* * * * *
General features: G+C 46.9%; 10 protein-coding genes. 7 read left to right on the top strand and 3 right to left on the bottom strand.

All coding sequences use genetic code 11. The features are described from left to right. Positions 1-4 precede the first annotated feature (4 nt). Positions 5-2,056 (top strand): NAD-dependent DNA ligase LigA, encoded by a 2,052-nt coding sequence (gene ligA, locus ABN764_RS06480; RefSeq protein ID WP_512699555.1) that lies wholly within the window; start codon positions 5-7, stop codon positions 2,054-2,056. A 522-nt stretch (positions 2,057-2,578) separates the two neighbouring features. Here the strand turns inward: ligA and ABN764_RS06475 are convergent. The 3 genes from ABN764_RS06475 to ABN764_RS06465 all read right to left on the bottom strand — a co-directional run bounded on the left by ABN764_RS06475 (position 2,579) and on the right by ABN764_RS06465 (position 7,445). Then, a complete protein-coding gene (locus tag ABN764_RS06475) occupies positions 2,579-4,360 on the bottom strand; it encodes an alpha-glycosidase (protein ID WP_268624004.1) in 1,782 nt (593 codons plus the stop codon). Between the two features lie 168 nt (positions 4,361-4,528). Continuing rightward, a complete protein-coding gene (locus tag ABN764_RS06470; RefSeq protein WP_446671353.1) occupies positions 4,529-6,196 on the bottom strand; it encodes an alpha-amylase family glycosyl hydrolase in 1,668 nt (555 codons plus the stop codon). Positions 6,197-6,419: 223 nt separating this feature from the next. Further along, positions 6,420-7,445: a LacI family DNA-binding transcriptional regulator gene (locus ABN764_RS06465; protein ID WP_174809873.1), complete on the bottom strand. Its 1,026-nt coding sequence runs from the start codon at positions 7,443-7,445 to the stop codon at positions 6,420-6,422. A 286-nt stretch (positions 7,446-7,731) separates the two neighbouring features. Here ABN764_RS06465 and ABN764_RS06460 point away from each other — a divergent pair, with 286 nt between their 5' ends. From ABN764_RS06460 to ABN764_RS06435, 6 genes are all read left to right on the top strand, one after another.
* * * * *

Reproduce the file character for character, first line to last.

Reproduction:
General features: G+C 46.9%; 10 protein-coding genes. 7 read left to right on the top strand and 3 right to left on the bottom strand.

All coding sequences use genetic code 11. The features are described from left to right. Positions 1-4 precede the first annotated feature (4 nt). Positions 5-2,056 (top strand): NAD-dependent DNA ligase LigA, encoded by a 2,052-nt coding sequence (gene ligA, locus ABN764_RS06480; RefSeq protein ID WP_512699555.1) that lies wholly within the window; start codon positions 5-7, stop codon positions 2,054-2,056. A 522-nt stretch (positions 2,057-2,578) separates the two neighbouring features. Here the strand turns inward: ligA and ABN764_RS06475 are convergent. The 3 genes from ABN764_RS06475 to ABN764_RS06465 all read right to left on the bottom strand — a co-directional run bounded on the left by ABN764_RS06475 (position 2,579) and on the right by ABN764_RS06465 (position 7,445). Then, a complete protein-coding gene (locus tag ABN764_RS06475) occupies positions 2,579-4,360 on the bottom strand; it encodes an alpha-glycosidase (protein ID WP_268624004.1) in 1,782 nt (593 codons plus the stop codon). Between the two features lie 168 nt (positions 4,361-4,528). Continuing rightward, a complete protein-coding gene (locus tag ABN764_RS06470; RefSeq protein WP_446671353.1) occupies positions 4,529-6,196 on the bottom strand; it encodes an alpha-amylase family glycosyl hydrolase in 1,668 nt (555 codons plus the stop codon). Positions 6,197-6,419: 223 nt separating this feature from the next. Further along, positions 6,420-7,445: a LacI family DNA-binding transcriptional regulator gene (locus ABN764_RS06465; protein ID WP_174809873.1), complete on the bottom strand. Its 1,026-nt coding sequence runs from the start codon at positions 7,443-7,445 to the stop codon at positions 6,420-6,422. A 286-nt stretch (positions 7,446-7,731) separates the two neighbouring features. Here ABN764_RS06465 and ABN764_RS06460 point away from each other — a divergent pair, with 286 nt between their 5' ends. From ABN764_RS06460 to ABN764_RS06435, 6 genes are all read left to right on the top strand, one after another.